Read ’em and weep: Exit polls in Massachusetts PROVED Trump’s victory, DISPROVED Hillary’s

The Suspect Massachusetts 2016 Primary


In the Massachusetts March 1, 2016 primary Democratic Party race, the computerized vote count declared candidate Clinton the winner but the exit polls indicated candidate Sanders to be the winner by a margin of 6.6%. These same exit polls accurately predicted the results of each and all of the Republican candidates. Until the US joins a long list of many other countries that protect the integrity of their elections through publicly observed hand counting of paper ballots, our elections are liable to be suspect.

Exit polling has been performed in the US and other countries for decades and the science and proper methodology is well established to obtain an accurate prediction of the final vote. For years, many researchers have pointed to the discrepancies between exit poll results and the unverified computer counts in US elections. The main response by the defenders of computerized voting, while expressing blind faith in the unverified computer counting, has been to claim that the exit polls may go wrong because respondents, more enthusiastic for a particular candidate, would be more likely to agree to be polled. The recent Massachusetts Super Tuesday primaries did not support this theory.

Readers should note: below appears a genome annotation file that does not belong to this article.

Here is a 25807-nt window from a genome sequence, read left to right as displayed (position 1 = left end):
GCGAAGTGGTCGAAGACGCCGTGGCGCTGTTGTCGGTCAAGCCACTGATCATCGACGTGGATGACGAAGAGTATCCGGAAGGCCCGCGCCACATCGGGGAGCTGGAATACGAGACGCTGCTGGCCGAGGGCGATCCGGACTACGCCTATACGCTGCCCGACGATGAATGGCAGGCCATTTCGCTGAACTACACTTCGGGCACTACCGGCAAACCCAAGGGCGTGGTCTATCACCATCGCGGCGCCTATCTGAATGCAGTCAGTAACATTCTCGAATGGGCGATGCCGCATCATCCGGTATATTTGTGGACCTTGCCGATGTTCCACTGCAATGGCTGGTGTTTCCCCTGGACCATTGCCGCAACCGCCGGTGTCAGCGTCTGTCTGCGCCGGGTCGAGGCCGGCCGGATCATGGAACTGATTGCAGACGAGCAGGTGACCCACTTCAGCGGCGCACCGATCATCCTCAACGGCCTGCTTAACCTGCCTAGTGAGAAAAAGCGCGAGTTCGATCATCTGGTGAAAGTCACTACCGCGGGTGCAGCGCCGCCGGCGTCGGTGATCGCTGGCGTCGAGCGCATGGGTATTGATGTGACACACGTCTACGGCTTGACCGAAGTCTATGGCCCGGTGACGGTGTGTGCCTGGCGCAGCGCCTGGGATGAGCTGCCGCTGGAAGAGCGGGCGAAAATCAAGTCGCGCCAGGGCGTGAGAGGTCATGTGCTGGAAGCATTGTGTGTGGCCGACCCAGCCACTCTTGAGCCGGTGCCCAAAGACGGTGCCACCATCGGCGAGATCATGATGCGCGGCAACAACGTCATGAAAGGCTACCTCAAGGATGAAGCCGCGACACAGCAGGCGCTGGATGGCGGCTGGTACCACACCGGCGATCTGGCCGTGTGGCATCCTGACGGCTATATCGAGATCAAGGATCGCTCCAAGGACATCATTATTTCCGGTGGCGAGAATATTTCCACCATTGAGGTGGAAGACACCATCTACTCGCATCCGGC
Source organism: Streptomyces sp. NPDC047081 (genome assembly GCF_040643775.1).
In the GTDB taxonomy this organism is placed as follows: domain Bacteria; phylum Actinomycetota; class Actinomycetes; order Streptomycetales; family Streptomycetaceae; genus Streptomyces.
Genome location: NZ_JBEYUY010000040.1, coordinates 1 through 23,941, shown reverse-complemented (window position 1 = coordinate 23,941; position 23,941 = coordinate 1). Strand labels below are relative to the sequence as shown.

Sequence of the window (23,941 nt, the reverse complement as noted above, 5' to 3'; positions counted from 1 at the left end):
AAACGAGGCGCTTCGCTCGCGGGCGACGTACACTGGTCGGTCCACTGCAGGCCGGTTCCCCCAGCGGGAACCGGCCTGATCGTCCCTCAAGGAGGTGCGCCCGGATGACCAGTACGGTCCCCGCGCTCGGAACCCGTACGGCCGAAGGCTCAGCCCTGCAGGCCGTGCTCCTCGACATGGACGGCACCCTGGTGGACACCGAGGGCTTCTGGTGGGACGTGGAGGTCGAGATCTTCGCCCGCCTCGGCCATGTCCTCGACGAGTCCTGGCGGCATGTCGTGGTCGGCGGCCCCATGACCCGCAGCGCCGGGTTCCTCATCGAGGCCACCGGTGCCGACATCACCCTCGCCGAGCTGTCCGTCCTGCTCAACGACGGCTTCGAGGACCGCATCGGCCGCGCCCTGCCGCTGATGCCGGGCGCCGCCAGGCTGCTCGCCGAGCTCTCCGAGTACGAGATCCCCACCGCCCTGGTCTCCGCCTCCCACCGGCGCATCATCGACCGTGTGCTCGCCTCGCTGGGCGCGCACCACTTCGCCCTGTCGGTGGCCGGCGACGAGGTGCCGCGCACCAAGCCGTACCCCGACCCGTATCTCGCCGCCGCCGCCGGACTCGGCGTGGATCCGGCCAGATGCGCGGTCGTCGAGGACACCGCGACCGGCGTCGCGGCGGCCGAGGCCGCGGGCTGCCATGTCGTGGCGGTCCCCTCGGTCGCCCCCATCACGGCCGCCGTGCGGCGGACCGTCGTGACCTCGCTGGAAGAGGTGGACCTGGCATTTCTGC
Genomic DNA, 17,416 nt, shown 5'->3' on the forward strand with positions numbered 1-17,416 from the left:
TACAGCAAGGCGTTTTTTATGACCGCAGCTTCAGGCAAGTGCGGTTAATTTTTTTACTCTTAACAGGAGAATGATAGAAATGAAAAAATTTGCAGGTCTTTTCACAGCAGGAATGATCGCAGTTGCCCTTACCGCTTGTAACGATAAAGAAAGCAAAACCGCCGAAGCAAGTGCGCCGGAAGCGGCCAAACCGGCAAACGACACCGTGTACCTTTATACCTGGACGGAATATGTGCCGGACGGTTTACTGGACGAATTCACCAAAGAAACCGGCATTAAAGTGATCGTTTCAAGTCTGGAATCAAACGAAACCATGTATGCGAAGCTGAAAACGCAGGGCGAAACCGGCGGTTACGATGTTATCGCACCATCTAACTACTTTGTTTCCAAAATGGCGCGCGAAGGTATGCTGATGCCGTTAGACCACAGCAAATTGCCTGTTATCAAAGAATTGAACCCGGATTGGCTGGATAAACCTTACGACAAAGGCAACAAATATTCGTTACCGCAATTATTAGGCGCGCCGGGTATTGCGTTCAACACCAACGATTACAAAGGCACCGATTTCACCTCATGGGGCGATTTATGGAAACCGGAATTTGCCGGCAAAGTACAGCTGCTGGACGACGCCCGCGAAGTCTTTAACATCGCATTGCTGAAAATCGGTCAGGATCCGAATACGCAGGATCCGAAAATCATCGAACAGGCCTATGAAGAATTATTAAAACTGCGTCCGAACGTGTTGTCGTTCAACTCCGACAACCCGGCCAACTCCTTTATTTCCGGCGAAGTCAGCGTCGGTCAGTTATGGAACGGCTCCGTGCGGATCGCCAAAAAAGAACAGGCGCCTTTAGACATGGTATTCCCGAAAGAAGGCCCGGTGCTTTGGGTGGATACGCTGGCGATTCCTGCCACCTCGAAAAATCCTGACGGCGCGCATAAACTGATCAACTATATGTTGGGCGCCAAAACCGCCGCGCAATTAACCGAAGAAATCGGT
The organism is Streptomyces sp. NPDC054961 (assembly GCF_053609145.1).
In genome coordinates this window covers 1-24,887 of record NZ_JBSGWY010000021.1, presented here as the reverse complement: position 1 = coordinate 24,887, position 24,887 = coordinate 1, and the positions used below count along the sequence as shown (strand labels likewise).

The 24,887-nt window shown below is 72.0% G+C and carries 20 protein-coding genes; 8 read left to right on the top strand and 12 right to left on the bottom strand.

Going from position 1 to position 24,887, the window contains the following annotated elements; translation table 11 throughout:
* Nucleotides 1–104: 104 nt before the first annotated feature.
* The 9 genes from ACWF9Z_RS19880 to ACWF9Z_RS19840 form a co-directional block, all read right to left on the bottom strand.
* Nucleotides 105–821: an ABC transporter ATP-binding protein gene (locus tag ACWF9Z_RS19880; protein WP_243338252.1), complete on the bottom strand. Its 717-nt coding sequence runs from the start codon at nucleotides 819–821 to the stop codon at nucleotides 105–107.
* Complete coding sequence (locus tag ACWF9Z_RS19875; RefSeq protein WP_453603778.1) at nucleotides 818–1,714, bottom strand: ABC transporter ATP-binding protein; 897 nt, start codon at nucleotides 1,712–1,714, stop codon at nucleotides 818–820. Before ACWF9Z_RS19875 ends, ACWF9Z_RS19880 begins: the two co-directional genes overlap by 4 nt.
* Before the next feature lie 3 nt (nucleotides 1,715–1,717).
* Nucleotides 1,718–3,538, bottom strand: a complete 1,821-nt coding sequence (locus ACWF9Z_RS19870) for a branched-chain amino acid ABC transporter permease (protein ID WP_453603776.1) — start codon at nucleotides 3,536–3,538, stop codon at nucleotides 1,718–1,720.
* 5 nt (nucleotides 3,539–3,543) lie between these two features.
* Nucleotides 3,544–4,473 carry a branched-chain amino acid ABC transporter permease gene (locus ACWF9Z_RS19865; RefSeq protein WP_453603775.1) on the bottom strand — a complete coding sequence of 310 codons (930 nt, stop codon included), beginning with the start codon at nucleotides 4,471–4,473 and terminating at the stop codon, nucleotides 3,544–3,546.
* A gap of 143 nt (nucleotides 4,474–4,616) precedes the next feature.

(image by Ted Soares)   License   DMCA

[1] Exit polls published by CNN immediately after close of polls.

[2] Reported computer vote count from results. 100% vote count. Exit poll projected winner is highlighted in green. Reported winner for the state is highlighted in yellow.

[3] Discrepancies are the reported vote count percentage less exit poll percentage. Negative result indicates lower vote count than predicted by the exit polls. Positive result indicates higher vote count than predicted by the exit polls. In contrast to the low discrepancy in the Republican Party race, the discrepancy for the Democratic Party race is much greater than the exit poll margin of error of 5.4% (95% confidence level) for the difference between the two candidates.

[4] Margin of error for differences (at 95% CI) calculated according to: Franklin, C The ‘Margin of Error’ for Differences in Polls . University of Wisconsin, Madison, Wisconsin. October 2002, revised February 2007.

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